Spoilers ahead for The Last of Us Part II.
It’s June 2018 and 20 cynical journalists pack into a small demo room behind Sony’s multimillion-dollar booth at E3, the influential, annoyingly crowded downtown Los Angeles game expo. They’re here to watch a reveal for Naughty Dog’s The Last of Us Part II, the follow-up to an award-winning 2013 production that has sold over 17 million copies. It’s a bloody page-turner of a game in which protagonist Ellie, 19, avenges the death of Joel, her close friend and father figure. But here, the group is shown a softer moment. Ellie (Blindspot’s Ashley Johnson) looks longingly at her longtime friend Dina (Westworld’s Shannon Woodward) from across a rustic Wyoming dancehall. Eventually, they dance. They sweat. They embrace. You feel their attraction completely. Finally, Dina tucks Ellie’s hair behind her ear, leans in, and kisses her tenderly.
Sniffles are heard around the room from game critics young and old. Historically, it’s been a grail for game-makers to move players to tears. That was the dream of Trip Hawkins, the legend who founded Electronic Arts in 1983. He didn’t see it happen during his tenure. Only during the last 15 years have the writing and the facial expressions become on par with the lifelike blasts of fire and shimmers of ocean waters that games have rendered so well since the 1990s. And The Kiss felt like a breakthrough in video game realism. Everything in the scene — the eyes, the mouths, the emotions, the kiss — seems so startlingly lifelike, a result of the combined power of the writing, acting, and game technology.
In this 30-hour epic that has taken the studio seven years to produce, The Kiss was one of the most complex scenes to create, says game director Neil Druckmann. “We wrote that scene over and over,” says co-writer Halley Gross (Westworld), who weighed the balance of drama, humor, and cynicism in the scene. After morning table reads, rewrites and blocking, it took three days to shoot while ensconced in a sprawling Playa Vista motion capture studio made primarily for Naughty Dog’s use. The Last of Us II takes place in a world embattled by torturous militias and a rampant fungal strain whose victims are called The Infected. Within this universe, the makeshift dance hall itself is meant to offer “some small sense of security and peace,” says cinematic animation lead Eric Baldwin. They needed a celebratory atmosphere within a community that feels safe in the fortresslike enclave they’ve built. The scene includes a dance troupe, the crew, and the cast of actors — over 20 people all told.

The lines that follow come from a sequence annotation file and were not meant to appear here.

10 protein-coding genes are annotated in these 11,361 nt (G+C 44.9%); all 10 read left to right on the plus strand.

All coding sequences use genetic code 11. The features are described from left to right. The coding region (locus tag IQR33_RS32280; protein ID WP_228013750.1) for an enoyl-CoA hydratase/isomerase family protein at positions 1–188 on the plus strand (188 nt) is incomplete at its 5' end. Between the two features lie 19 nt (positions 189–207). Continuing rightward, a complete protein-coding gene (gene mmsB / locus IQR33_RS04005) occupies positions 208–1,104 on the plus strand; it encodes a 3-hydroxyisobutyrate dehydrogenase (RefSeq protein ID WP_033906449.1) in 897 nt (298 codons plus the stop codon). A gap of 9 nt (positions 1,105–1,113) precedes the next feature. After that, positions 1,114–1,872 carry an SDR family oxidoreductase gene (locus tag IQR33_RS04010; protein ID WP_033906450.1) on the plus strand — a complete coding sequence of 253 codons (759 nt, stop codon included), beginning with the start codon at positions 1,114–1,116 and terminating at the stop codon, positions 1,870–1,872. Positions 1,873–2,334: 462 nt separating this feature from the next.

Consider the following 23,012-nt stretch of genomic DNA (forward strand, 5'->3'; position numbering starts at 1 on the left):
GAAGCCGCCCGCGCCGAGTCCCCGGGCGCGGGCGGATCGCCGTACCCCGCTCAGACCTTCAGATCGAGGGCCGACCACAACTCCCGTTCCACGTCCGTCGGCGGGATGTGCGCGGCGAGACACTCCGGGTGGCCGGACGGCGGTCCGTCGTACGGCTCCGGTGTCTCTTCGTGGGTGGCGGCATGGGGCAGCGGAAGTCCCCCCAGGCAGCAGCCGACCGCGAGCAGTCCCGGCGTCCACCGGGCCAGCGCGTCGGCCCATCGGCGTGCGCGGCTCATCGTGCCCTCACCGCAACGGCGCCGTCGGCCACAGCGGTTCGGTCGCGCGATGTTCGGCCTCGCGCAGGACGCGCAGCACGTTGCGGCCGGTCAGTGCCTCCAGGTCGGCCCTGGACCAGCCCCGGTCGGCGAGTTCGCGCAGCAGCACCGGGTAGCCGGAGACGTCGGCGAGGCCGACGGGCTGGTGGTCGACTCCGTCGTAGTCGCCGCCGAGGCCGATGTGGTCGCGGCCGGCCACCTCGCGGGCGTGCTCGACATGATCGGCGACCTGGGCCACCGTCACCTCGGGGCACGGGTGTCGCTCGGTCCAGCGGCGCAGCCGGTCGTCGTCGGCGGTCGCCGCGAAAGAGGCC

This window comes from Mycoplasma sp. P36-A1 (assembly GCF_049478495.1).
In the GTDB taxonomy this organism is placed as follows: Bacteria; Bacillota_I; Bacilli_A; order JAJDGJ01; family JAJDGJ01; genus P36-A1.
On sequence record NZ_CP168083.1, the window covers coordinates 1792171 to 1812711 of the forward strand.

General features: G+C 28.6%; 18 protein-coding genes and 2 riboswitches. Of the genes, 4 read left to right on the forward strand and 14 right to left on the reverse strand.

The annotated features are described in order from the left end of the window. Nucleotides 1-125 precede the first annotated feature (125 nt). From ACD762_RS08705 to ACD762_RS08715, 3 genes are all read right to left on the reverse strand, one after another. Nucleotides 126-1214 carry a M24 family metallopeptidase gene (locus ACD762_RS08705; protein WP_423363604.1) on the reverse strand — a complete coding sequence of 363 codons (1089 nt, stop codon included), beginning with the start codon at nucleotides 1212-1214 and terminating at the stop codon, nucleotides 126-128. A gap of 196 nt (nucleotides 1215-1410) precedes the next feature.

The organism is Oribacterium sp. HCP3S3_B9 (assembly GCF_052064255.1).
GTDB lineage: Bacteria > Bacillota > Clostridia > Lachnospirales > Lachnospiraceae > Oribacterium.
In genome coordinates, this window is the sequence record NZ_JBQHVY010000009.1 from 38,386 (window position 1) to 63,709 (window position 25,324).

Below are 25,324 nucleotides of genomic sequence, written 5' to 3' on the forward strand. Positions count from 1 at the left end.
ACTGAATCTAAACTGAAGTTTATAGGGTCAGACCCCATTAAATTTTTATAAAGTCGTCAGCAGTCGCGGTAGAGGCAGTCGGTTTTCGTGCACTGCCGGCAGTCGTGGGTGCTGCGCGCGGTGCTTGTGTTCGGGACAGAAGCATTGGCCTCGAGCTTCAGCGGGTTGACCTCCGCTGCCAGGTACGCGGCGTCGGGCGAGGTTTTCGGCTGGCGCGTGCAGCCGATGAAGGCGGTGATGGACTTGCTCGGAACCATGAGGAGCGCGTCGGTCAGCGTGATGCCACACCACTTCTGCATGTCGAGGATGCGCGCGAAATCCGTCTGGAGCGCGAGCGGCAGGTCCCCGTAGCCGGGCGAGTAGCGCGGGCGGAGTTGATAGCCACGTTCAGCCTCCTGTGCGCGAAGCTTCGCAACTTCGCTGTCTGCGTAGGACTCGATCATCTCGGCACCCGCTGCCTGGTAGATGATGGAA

Ashley Johnson, who red-eyed in from New York after a long week of filming on NBC’s Blindspot, stood alongside Shannon Woodward, both wearing hot, sensor-ridden motion-capture outfits (think high-tech wetsuits) with awkward helmet cameras attached. Having thought about Ellie for nearly eight years, Johnson knows her complexities — the part that’s soft and loving and the vengeful side that makes Killing Eve’s Villanelle seem like a casual criminal by comparison. Ellie, says Johnson, is “quiet but confident. I wanted her to be like a cowboy in a Western.”